WWD: Condé Nast is clearly a legacy model like Disney and also you’ve been introduced into increase and supercharge its leisure technique in Hollywood, which positively is just not a simple factor to do. What are your fundamental plans to attain this?

A.C.: Inside Condé Nast Leisure, I oversee the storytelling from our movie and tv, additionally from audio and our podcasts after which digital video and that is throughout all of our manufacturers. As we’re forging ahead, it’s persevering with the energy in digital video, however I’m tremendous enthusiastic about growing a slate for audio and for podcasts. Bringing on a pacesetter there with unbelievable expertise and observe document that may actually assist to translate all this IP that we’ve into the good podcast base that I do know you and I interact in regularly. For me, it’s all about this ecosystem and bringing in the very best individuals and leveraging the content material that we’ve in order that we’re lighting up that ecosystem.

WWD: In the course of the pandemic the recognition of podcasts continued to skyrocket. Do you wish to launch much more?

A.C.: We’ve had some nice successes already. We’ve had “In Vogue: The Nineties” and now we’re engaged on one in regards to the 2000s. We had some nice success with “Love Is a Crime” on Vanity Fair. However every a kind of has been very producorially heavy and bespoke in a sure means. It’s not making a quantity of content material that basically leverages all of the articles which might be commonly being written and in addition the personalities that we’ve in-house. David Remnick, for instance. Anna Wintour. These are all individuals who can name actually anyone to share their experience and so they do and it’s now how can we leverage that form of speak present dynamic right into a podcast slate that we will actually construct out. This upcoming 12 months a number of the main target is on simply creating extra, however not essentially content material that’s that heavy elevate. We definitely wish to do a few of these however it’s additionally that basis of giving individuals direct entry to a few of the most authoritative specialists that we’ve and interesting in that sort of dialog.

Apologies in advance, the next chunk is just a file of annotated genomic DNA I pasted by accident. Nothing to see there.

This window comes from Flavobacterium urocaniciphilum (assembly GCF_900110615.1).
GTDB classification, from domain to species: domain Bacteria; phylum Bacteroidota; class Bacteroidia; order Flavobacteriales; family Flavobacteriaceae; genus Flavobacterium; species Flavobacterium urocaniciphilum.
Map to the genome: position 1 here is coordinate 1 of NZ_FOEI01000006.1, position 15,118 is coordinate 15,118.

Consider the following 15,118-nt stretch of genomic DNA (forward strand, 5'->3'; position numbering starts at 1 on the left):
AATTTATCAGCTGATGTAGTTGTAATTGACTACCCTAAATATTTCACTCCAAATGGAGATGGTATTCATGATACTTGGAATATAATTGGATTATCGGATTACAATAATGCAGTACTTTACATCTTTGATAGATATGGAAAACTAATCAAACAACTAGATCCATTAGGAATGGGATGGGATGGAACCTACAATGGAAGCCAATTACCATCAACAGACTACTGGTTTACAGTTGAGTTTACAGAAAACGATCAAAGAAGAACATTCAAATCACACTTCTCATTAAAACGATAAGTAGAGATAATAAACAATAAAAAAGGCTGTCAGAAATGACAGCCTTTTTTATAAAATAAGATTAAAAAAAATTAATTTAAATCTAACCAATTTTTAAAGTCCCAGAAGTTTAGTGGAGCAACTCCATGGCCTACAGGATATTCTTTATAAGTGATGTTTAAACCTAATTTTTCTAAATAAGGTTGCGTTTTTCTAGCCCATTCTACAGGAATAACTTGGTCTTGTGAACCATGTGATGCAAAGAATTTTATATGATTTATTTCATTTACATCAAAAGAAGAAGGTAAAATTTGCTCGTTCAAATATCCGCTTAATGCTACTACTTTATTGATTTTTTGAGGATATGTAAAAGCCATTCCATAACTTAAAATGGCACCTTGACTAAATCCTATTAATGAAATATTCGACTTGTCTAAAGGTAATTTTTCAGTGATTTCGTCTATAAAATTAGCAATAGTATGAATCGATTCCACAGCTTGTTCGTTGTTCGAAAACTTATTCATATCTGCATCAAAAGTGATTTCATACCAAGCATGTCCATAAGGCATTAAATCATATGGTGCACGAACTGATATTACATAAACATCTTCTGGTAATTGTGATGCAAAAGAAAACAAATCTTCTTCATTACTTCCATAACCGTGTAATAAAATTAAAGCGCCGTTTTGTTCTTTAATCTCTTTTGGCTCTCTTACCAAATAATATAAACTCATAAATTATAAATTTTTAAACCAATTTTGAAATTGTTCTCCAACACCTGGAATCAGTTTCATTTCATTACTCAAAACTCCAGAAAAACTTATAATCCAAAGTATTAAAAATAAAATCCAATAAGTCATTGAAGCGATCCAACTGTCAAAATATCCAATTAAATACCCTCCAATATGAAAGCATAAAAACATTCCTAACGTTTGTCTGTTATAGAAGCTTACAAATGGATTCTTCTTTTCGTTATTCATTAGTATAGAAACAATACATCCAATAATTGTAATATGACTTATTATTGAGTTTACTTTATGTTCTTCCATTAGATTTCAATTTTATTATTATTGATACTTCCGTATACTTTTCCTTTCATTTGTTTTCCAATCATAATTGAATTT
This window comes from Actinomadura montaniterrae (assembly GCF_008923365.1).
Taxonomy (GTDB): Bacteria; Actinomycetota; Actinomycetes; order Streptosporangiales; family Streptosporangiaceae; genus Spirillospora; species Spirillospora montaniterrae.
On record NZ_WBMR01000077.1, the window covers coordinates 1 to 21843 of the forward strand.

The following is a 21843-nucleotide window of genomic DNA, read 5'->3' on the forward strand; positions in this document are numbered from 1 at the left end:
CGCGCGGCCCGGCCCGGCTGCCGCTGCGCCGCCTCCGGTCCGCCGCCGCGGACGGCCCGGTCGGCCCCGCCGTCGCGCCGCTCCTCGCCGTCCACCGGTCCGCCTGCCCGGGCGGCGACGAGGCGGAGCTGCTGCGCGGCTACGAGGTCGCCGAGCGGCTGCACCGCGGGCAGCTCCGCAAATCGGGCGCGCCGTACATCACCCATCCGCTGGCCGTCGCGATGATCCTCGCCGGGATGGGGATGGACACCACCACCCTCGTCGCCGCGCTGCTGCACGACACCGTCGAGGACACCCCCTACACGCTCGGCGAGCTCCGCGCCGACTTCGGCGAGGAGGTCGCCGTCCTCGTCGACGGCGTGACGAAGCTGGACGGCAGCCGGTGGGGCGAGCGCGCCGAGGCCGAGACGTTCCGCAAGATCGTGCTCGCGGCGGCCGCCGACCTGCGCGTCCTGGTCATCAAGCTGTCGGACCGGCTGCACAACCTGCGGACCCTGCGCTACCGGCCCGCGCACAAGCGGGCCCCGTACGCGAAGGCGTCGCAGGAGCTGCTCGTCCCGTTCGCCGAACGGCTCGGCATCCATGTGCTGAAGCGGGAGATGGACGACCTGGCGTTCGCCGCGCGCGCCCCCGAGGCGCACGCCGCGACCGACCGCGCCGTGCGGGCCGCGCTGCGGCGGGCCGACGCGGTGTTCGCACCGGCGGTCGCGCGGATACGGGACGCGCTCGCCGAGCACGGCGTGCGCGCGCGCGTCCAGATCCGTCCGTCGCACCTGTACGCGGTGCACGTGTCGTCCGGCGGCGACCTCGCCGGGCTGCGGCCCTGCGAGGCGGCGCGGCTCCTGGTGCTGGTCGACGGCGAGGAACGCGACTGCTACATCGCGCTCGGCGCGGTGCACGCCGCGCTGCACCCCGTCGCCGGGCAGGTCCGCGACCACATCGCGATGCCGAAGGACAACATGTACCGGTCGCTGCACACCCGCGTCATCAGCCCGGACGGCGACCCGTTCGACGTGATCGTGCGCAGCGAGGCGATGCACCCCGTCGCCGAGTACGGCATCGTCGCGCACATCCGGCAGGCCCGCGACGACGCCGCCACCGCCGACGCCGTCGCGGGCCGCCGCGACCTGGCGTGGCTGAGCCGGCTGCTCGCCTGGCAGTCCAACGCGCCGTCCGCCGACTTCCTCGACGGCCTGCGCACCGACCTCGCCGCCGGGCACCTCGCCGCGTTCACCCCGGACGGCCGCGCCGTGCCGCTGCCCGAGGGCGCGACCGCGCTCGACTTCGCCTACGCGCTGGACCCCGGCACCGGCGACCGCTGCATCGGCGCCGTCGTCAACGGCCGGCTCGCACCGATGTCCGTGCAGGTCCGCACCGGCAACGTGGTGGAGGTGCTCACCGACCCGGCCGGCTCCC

WWD: Up to now the Vogue podcast was made by contractors and it appeared like there was some confusion with the contractors themselves about their future on the firm. I’m to understand how you see the way forward for manufacturing of podcasts going. Are you in favor of in-house, partnerships with different organizations, contracting. The place do you stand?

A.C.: I feel we’re going to do some little bit of all of it simply primarily based on the mission at hand. Each mission has its personal sure wants and so what’s going to assist make the mission most creatively profitable. Additionally, what’s financially prudent clearly performs a giant hand in all of this. What’s been essential for me as a pacesetter right here at this firm for the previous 12 months is being very clear in my communication and proactive in my communication.

WWD: When every little thing occurred at Bon Appétit, which was earlier than your time, simply from being an outsider trying in it gave the impression to be very disjointed between CNE and the editorial aspect. Is it a precedence so that you can work carefully with Daybreak [Davis, editor in chief of Bon Appétit] and ensure you’re on the identical web page? How are you working collectively to ensure someday like that doesn’t occur once more?

A.C.: She’s been such a delight to get to know this previous 12 months. We really sat collectively on the Met Gala. Earlier that day we really did a Zoom assembly with our groups collectively so completely I feel it goes again to what we had been speaking about earlier, about that model stewardship, however doing it in a unified means the place it’s not us speaking about our org construction like what’s the format, is it video, is it an article. I don’t assume the customers and our viewers actually take into consideration issues that means. I’m completely in help of simply that seamlessness and connection and that unity finally.

WWD: Simply speaking in regards to the Check Kitchen collection, I do know that may be a large a part of CNE. The Alliance for Audited Media figures confirmed they had been down within the first half of the 12 months. Is {that a} concern? I think about that comparability might be as a result of everybody was locked down at residence, cooking, watching these movies. Additionally, manufacturing wasn’t occurring for some time.